By Jason Buckland
The phenom arrived in jeans and a T-shirt, all floppy blond hair, stepping out from a Ford Explorer. He was delivered personally by his GM.
Stephen and Dawnelda Murray looked out and saw him, the teenager with the hype, the can’t-miss kid from the faraway land. It was the summer of 2006 in their quiet, middle-class neighbourhood in Cole Harbour, N.S. For years this had been Sidney Crosby’s town. Suddenly, a new No. 1 pick was on the scene.
Jakub Voracek looked back and saw them, too, the big cop with the goatee, his bubbly wife with the smile that seemed to stretch clear to Halifax. Before him were two people he had never met and a house he had never set foot inside. For the next two years, it would be home. For the next two years, Stephen and Dawnelda would be Mom and Dad. “They are one of the big reasons why I am where I am right now,” Voracek said. “Every time I needed them, they’ve been there for me.”
By Dan Marrazza
One of the hottest issues in hockey the past few years is how the physical elements of the game, particularly fighting, have steadily diminished. It’s in this spirit that the long-awaited sequel to the 2011 breakout hit ‘Goon’ has begun filming in Toronto, Barrie and Hamilton, Ont.
‘Goon: Last of the Enforcers’, starring Seann William Scott, Liev Schreiber and Jay Baruchel, is scheduled to be released in theatres in 2016. “This is about an age that’s drawing to a close,” Baruchel said. “It’s a role, the goon, that’s going out of fashion. It was the stuff of talking heads when we made the first movie, about whether or not these guys have a place and how much of a place they should have. This is even more so now. It’s timed out perfectly to what we wanted to say about Doug’s (Seann William Scott) career. If we do our jobs telling the story right, then Doug is the prototype and represents a bygone era. He’s the last cowboy during The Depression, sort of thing. That’s the goal of the story we’re trying to tell.”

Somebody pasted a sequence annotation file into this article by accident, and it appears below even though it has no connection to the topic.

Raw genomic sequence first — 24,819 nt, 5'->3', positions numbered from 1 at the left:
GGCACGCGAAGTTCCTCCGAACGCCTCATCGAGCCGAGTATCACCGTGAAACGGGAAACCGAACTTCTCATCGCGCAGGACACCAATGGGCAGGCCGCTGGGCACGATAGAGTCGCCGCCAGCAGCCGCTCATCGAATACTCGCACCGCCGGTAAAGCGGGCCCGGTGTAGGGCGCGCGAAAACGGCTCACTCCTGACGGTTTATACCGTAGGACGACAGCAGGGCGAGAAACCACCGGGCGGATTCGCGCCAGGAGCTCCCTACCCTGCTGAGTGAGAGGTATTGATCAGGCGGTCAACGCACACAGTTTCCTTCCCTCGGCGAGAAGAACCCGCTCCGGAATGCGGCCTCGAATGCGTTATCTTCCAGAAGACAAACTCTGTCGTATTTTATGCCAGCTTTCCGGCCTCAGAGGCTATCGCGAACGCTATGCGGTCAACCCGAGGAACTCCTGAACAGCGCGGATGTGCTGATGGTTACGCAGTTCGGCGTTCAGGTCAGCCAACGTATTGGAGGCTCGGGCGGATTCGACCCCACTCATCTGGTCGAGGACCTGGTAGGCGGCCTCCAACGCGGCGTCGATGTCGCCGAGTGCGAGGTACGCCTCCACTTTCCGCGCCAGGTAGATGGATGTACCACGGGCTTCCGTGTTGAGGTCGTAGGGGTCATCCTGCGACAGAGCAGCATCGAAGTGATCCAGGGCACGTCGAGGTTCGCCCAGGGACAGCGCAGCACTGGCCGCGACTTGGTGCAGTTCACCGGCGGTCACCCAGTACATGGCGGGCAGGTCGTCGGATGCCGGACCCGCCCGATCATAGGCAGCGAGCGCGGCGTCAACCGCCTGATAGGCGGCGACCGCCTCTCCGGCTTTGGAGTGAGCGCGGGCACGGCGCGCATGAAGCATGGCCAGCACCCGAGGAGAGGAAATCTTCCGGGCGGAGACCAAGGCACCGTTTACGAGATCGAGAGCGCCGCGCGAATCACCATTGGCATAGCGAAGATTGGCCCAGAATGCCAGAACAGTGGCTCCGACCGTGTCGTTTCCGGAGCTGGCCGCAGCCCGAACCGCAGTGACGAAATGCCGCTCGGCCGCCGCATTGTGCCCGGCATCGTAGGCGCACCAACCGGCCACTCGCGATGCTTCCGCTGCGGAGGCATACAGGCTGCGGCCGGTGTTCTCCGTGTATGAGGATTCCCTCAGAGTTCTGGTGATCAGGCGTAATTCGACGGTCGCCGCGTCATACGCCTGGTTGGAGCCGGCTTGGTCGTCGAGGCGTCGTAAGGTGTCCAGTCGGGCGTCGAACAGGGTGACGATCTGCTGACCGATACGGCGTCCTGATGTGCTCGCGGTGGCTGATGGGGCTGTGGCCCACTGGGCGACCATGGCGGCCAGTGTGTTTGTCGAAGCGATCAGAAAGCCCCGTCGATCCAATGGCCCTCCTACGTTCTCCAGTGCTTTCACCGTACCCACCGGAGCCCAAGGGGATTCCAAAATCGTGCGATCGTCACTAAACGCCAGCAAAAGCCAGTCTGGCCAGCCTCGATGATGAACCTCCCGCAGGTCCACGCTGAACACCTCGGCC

As unknown goalies go, Jack McCartan was right up there – or down there, if you will – at the start of the 1959-60 season. After three years at the University of Minnesota, he seemed more destined for hockey oblivion than stardom on a world stage. Certainly no New York hockey savant could in his wildest fantasies picture this St. Paul product dislodging Hall of Famer Lorne ‘Gump’ Worsley or Stanley Cup-winner Al Rollins from the New York Rangers net. But McCartan did.
Even more far-fetched was the mere suggestion Jack would spearhead Uncle Sam’s Olympic team to gold at the 1960 Winter Games in Squaw Valley, Calif. “Before we even hit the ice, everybody said we couldn’t possibly win gold,” said U.S. coach Jack Riley. “We were up against powers like Canada, Russia and Sweden.”
When Terry Kalna thinks about the hockey game of the future, he envisions a fan who never has to worry about finding a parking spot or waiting in line. In fact, the Pittsburgh Penguins’ senior vice-president of sales and broadcasting just wants you to stroll in the door, mobile phone in hand. There’s already a parking spot reserved for you and, at 8:05, four hot dogs will be ready and waiting at a certain concession stand. “No lines, none of that hassle,” he said. “Completely automated, barrier-free. We want to take all the anxiety out of the experience.”